A colonial house at Valladolid

Gama would sometimes ask us questions, and if one of us responded with the correct answer, he would give us a shot of tequila. Of the five that were given out, I won four of them. I wasn’t necessarily trying to win, but when nobody offered an answer, I jumped in.
Here are the four questions I answered correctly.

1. What does Cancun mean? (Since I had just posted about this on my blog, I would have been embarrassed to get it wrong. The answer is ‘the place of snakes, or the place of the golden snake’)

2. What was the end date of the Mayan calendar? (Only one person even guessed the correct year, but Gama wanted a more specific date. I said, ‘December 20, 2012’. Gama said it was the 21st, but gave it to me. Later, at the ruins, our new guide told us that there was no such thing as the 21st of the month, since Mayan months were only 20 days.)

3. What was the ancient Chinese parchment called? (some people guessed it was called ‘papyrus’, but that was the ancient Egyptian paper. Correct answer: rice paper.)

4. What is a Cenote? (Now this surprised me that no one had the correct answer, since visiting a Cenote was part of the tour. All of the Yucatan Peninsula is one big limestone slab. You don’t see any rivers here because they all run underground. But fresh water was available to the Mayan civilization through natural wells, called cenotes.)

Gama’s job as a tour guide was not only to educate us and provide us with a quality experience. It was also to try to extract as much money from our pockets as possible to support the Mayan cultural industry.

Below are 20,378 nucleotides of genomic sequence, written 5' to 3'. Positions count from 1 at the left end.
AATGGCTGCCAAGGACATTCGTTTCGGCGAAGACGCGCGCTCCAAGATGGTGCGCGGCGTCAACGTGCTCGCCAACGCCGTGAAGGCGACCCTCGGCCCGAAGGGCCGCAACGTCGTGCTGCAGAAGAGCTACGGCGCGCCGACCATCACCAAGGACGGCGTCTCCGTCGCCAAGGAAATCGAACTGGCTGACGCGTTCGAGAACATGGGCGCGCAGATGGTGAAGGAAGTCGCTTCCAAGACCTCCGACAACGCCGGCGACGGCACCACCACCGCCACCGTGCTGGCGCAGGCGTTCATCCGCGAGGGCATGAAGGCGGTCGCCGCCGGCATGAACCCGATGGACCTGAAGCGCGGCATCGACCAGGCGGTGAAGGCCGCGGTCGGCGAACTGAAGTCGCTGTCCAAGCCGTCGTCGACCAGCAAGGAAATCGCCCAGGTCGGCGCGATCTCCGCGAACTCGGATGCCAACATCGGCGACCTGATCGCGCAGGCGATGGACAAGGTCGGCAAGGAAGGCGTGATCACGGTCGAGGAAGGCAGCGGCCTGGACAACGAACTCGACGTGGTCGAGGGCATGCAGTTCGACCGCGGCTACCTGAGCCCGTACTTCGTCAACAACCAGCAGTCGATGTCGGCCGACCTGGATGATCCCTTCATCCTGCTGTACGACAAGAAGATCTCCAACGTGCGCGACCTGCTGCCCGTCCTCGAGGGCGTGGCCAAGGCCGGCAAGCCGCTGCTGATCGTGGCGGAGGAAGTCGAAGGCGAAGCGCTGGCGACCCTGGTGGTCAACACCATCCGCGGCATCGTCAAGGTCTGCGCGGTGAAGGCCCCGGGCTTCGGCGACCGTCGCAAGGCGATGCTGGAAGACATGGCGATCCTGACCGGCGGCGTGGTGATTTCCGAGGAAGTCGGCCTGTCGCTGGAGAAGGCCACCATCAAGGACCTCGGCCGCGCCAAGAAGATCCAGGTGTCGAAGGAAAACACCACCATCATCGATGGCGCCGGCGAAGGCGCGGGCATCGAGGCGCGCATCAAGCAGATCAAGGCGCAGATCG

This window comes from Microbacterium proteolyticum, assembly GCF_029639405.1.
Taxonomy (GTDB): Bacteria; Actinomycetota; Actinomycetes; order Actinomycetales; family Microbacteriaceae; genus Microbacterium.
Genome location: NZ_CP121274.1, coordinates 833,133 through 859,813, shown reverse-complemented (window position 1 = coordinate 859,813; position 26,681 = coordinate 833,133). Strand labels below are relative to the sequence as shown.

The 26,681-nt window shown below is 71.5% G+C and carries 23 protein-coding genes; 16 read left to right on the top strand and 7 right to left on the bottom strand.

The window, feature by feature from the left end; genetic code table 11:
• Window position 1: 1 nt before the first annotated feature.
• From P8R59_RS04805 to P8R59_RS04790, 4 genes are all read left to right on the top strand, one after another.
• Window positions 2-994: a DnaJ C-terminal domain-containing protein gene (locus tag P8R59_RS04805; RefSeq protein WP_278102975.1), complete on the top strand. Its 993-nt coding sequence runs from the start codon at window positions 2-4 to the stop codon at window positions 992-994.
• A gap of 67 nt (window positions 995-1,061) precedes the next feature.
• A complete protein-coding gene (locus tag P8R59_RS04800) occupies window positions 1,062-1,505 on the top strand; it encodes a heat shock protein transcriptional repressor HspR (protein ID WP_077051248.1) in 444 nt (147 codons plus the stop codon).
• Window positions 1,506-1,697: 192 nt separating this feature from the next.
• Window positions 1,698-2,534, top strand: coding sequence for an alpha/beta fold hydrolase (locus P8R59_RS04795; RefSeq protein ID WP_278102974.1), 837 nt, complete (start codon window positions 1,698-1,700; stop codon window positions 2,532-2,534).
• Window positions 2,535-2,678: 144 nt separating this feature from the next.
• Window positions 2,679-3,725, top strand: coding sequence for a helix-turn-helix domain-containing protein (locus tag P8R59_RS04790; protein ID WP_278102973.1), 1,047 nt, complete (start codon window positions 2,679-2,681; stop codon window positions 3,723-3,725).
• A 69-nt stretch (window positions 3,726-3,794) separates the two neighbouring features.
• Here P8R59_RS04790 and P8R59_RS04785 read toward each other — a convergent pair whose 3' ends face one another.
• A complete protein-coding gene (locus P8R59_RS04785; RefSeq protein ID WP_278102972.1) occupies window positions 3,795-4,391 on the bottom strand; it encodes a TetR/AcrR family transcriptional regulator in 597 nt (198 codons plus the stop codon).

He showed us a personalized calendar of his birth, with his name written in the Mayan alphabet, written on original paper cut from local trees in the Mayan tradition. He spoke of modern Mayan poverty and their willingness to get off government support through the arts and crafts industry. And if we wanted a calendar as well, we could get one in the market, a personalized copy, with our age in Mayan years and our name in the Mayan alphabet for only 30 USD. “A real bargain,” Gama said. Only a couple of people bought one.

The Mayan alphabet

Lunch at the Mayan outlet was delicious and the music charming. To enter the restaurant, we were required to have our photo taken with a couple of Mayans in ceremonial Mayan battle costumes. On the return trip on the bus, Gama introduced us to his cousin, a young man of 16 who had just finished school and was now learning to speak the Mayan language more fluently. He aspired to be like Gama, going to university, speaking English, and entering the tourist trade. He provided all of us with a shot of alcohol made in the Mayan tradition with honey and anise. We did a traditional toast in Mayan and drank the beverage. Well, I can only say that I absolutely loved it. It was delicious. So when the scam finally dropped and we were all provided with a micky-sized bottle of the stuff with our pictures with the Mayan warriors taped to the front of the bottle, and we received the story that young Mayans were trying to get away from the free government handouts by earning their way as entrepreneurs, and the final request for 25 USD for the bottle which could probably be bought in the liquor store for a fraction of the price, well I was happy to oblige. I really did love the stuff that much. I was happy noting that I had been set up craftily to have my money extracted from me, and then happy to have succumbed to the trick.

In the end, I tipped Gama and the driver generously. Despite the antics, he really did provide us with an excellent experience. He is a master story teller and I’m happy to have met him.

The serpent is the primary motif of the Mayan culture.

 

Columns at the Temple of the Warriors

 

Seats in the Central Park of Valladolid. Convenient for lovers, but not for strangers.